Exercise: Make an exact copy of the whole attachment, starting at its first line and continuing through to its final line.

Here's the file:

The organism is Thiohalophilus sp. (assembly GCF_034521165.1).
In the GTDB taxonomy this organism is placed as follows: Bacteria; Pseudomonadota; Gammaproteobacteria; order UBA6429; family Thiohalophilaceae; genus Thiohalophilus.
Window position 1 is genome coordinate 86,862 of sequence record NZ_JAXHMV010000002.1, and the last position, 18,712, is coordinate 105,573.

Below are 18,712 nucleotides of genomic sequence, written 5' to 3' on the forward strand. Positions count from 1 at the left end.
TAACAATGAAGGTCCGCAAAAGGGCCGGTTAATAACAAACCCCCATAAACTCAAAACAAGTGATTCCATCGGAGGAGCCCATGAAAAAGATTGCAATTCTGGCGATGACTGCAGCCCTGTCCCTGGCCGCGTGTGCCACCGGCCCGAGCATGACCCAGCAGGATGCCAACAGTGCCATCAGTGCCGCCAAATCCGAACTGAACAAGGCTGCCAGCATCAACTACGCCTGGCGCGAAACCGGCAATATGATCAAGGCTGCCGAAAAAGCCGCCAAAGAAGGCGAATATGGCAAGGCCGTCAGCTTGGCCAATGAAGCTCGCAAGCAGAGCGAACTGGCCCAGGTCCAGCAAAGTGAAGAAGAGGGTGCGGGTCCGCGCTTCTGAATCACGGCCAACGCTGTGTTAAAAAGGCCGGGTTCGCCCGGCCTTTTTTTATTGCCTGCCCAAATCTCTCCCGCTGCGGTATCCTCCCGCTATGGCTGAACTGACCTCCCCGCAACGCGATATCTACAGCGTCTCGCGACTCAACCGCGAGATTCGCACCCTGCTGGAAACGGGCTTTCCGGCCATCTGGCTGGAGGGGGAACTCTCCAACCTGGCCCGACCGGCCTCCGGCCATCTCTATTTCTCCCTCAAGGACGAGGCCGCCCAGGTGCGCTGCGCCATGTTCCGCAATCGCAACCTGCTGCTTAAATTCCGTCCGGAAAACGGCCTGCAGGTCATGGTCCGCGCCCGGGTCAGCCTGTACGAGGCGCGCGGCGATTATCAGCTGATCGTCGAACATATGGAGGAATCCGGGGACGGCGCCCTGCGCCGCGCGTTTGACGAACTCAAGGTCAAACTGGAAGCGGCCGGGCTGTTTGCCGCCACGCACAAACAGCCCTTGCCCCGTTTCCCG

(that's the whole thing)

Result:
The organism is Thiohalophilus sp. (assembly GCF_034521165.1).
In the GTDB taxonomy this organism is placed as follows: Bacteria; Pseudomonadota; Gammaproteobacteria; order UBA6429; family Thiohalophilaceae; genus Thiohalophilus.
Window position 1 is genome coordinate 86,862 of sequence record NZ_JAXHMV010000002.1, and the last position, 18,712, is coordinate 105,573.

Below are 18,712 nucleotides of genomic sequence, written 5' to 3' on the forward strand. Positions count from 1 at the left end.
TAACAATGAAGGTCCGCAAAAGGGCCGGTTAATAACAAACCCCCATAAACTCAAAACAAGTGATTCCATCGGAGGAGCCCATGAAAAAGATTGCAATTCTGGCGATGACTGCAGCCCTGTCCCTGGCCGCGTGTGCCACCGGCCCGAGCATGACCCAGCAGGATGCCAACAGTGCCATCAGTGCCGCCAAATCCGAACTGAACAAGGCTGCCAGCATCAACTACGCCTGGCGCGAAACCGGCAATATGATCAAGGCTGCCGAAAAAGCCGCCAAAGAAGGCGAATATGGCAAGGCCGTCAGCTTGGCCAATGAAGCTCGCAAGCAGAGCGAACTGGCCCAGGTCCAGCAAAGTGAAGAAGAGGGTGCGGGTCCGCGCTTCTGAATCACGGCCAACGCTGTGTTAAAAAGGCCGGGTTCGCCCGGCCTTTTTTTATTGCCTGCCCAAATCTCTCCCGCTGCGGTATCCTCCCGCTATGGCTGAACTGACCTCCCCGCAACGCGATATCTACAGCGTCTCGCGACTCAACCGCGAGATTCGCACCCTGCTGGAAACGGGCTTTCCGGCCATCTGGCTGGAGGGGGAACTCTCCAACCTGGCCCGACCGGCCTCCGGCCATCTCTATTTCTCCCTCAAGGACGAGGCCGCCCAGGTGCGCTGCGCCATGTTCCGCAATCGCAACCTGCTGCTTAAATTCCGTCCGGAAAACGGCCTGCAGGTCATGGTCCGCGCCCGGGTCAGCCTGTACGAGGCGCGCGGCGATTATCAGCTGATCGTCGAACATATGGAGGAATCCGGGGACGGCGCCCTGCGCCGCGCGTTTGACGAACTCAAGGTCAAACTGGAAGCGGCCGGGCTGTTTGCCGCCACGCACAAACAGCCCTTGCCCCGTTTCCCG